The process for hiring a human resources, or HR, manager can be different than other positions; although this ultimately depends on the company’s size, organizational structure and whether it is a start-up or established company. These factors in conjunction with a hiring protocol determine who makes the final decision.
Responsibility for hiring an HR manager for a start-up company may rest solely in the hands of the business owner or the company’s founding partners. In this case, an HR manager will likely play an integral role in the development of the organization due to her role in shaping the initial workforce and employee base. Managers of human resources departments for start-ups are also more likely to become a member of executive leadership. Therefore, the hiring process may be lengthy or complex in the search for candidates with the right blend of strategic and functional expertise in addition to business acumen and specific industry knowledge.
Requisite Skills and Qualifications
The first step in the hiring process is to determine the requisite -- or must-have -- skills and qualifications. It’s also wise to prepare a list of preferred qualifications. Education, experience and credentials are areas you can use to classify the basic qualifications necessary for the job. Businesses in a niche market may also seek candidates with specific industry expertise as part of their knowledge cache. A small business owner with limited HR knowledge and expertise should recruit seasoned professionals in the human resources field.
After a thorough review of applications, cover letters and resumes, the next step in the hiring process for an HR manager is a series of interviews. A preliminary interview by phone is essential -- preliminary interviews save time and money and cut down time in conducting face-to-face interviews with applicants no longer interested in the role or nonviable candidates. One of the most important questions to ask during a preliminary phone interview is whether the applicant is still interested in the job.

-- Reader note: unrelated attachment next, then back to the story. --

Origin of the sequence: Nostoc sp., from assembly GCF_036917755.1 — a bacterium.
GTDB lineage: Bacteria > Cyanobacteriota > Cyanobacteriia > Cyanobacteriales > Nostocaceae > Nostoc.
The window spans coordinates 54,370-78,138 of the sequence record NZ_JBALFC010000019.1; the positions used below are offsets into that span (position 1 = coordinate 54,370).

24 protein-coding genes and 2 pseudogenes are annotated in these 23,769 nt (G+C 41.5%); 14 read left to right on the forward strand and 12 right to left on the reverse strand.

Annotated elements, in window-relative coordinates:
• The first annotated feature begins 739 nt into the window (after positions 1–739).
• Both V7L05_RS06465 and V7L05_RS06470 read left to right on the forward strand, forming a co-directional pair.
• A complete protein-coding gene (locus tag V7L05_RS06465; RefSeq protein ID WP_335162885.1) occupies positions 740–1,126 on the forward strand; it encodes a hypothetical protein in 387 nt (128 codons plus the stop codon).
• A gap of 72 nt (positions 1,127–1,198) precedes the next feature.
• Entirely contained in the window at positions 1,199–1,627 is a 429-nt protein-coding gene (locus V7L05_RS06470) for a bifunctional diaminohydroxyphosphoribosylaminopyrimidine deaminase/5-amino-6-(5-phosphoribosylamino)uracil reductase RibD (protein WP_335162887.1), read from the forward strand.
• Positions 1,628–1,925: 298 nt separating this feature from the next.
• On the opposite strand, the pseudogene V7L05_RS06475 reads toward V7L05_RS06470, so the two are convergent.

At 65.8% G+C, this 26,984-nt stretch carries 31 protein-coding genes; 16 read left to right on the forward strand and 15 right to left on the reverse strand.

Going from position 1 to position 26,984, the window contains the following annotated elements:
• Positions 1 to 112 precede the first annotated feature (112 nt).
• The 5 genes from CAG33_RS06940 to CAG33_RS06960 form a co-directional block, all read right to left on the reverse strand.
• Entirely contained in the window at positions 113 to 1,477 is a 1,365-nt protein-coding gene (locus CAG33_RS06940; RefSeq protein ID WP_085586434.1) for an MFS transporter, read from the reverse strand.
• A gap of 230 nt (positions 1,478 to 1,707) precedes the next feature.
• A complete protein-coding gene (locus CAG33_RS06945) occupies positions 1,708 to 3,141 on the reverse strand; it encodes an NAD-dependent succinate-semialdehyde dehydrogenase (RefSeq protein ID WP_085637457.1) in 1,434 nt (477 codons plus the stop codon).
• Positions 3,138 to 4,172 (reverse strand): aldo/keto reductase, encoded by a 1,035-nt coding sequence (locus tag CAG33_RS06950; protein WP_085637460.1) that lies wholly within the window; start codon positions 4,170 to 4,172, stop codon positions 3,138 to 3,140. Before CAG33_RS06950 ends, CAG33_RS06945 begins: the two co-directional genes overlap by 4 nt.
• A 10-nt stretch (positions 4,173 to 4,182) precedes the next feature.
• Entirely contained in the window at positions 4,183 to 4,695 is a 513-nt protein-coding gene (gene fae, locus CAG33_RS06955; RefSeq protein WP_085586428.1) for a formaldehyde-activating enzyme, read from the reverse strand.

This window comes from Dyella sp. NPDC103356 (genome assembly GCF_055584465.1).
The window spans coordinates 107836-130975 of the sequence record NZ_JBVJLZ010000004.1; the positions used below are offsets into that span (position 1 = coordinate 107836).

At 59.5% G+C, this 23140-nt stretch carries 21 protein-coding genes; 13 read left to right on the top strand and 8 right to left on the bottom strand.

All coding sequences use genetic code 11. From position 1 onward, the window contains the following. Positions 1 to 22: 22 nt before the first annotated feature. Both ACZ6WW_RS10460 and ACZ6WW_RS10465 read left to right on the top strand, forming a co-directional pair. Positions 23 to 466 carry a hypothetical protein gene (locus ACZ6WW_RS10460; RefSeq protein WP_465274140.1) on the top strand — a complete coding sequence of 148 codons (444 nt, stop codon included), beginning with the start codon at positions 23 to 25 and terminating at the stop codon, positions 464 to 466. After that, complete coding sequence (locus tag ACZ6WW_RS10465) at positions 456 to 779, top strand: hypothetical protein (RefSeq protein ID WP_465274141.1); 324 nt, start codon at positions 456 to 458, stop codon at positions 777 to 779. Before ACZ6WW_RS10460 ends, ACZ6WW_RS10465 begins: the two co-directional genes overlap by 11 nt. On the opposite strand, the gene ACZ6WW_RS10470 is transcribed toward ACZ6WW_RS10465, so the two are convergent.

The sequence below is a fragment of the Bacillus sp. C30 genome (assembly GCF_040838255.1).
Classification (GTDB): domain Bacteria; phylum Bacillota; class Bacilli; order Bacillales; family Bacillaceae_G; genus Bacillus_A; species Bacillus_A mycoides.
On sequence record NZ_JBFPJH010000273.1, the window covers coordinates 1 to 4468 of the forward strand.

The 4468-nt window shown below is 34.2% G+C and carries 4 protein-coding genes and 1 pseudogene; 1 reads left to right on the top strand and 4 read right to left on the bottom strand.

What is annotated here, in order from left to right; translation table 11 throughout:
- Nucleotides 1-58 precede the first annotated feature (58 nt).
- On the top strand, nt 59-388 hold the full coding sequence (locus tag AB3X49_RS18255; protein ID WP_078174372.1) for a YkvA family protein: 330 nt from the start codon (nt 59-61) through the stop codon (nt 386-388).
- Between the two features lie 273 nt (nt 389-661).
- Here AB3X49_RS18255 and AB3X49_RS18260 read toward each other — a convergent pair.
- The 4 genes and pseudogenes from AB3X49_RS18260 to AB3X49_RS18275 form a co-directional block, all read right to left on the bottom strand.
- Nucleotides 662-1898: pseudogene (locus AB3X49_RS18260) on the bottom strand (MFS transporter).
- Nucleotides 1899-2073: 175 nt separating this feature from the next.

Candidates for an HR manager should anticipate at least two to three interviews, including an interview with the company president, as well as a panel interview with other department managers. If a human resources department is already in place, there should be an opportunity for the human resources staff to meet with short-listed candidates to determine which prospective HR manager is the most appropriate fit. Depending on the size of the company and the human resources department, you may want to invite candidates to spend several hours at the worksite, or at other company locations, to learn more about the business.
The hiring process for manager-level positions -- particularly for an HR manager -- should consist of in-depth interviews, as well as time devoted to observing how the business operates and how supervisors and managers run their respective departments.
Professional and Personal References
Final matters in the hiring process also include checking candidates' professional and personal references. Human resources managers generally have a tremendous amount of influence on the organizational structure, professional latitude, authority and responsibility. Therefore, conversations with the candidate's professional references should yield information about the prospective HR manager's ability to exercise independent judgment, engage analytical and critical thought processes, and develop positive working relationships with employees at every level of the organization. Professional and personal references both can provide comments about the prospective manager's work ethic, business principles and integrity.
Negotiating an Employment Offer
Negotiating an employment offer includes discussions concerning compensation and benefits, performance incentives, management perks and bonuses, and determining the date on which the new manager assumes his role. Many executive-level HR management positions are under contract of employment, which means a written agreement contains the terms and conditions of employment and appropriate clauses for termination of the agreement, non-compete and confidentiality assurances.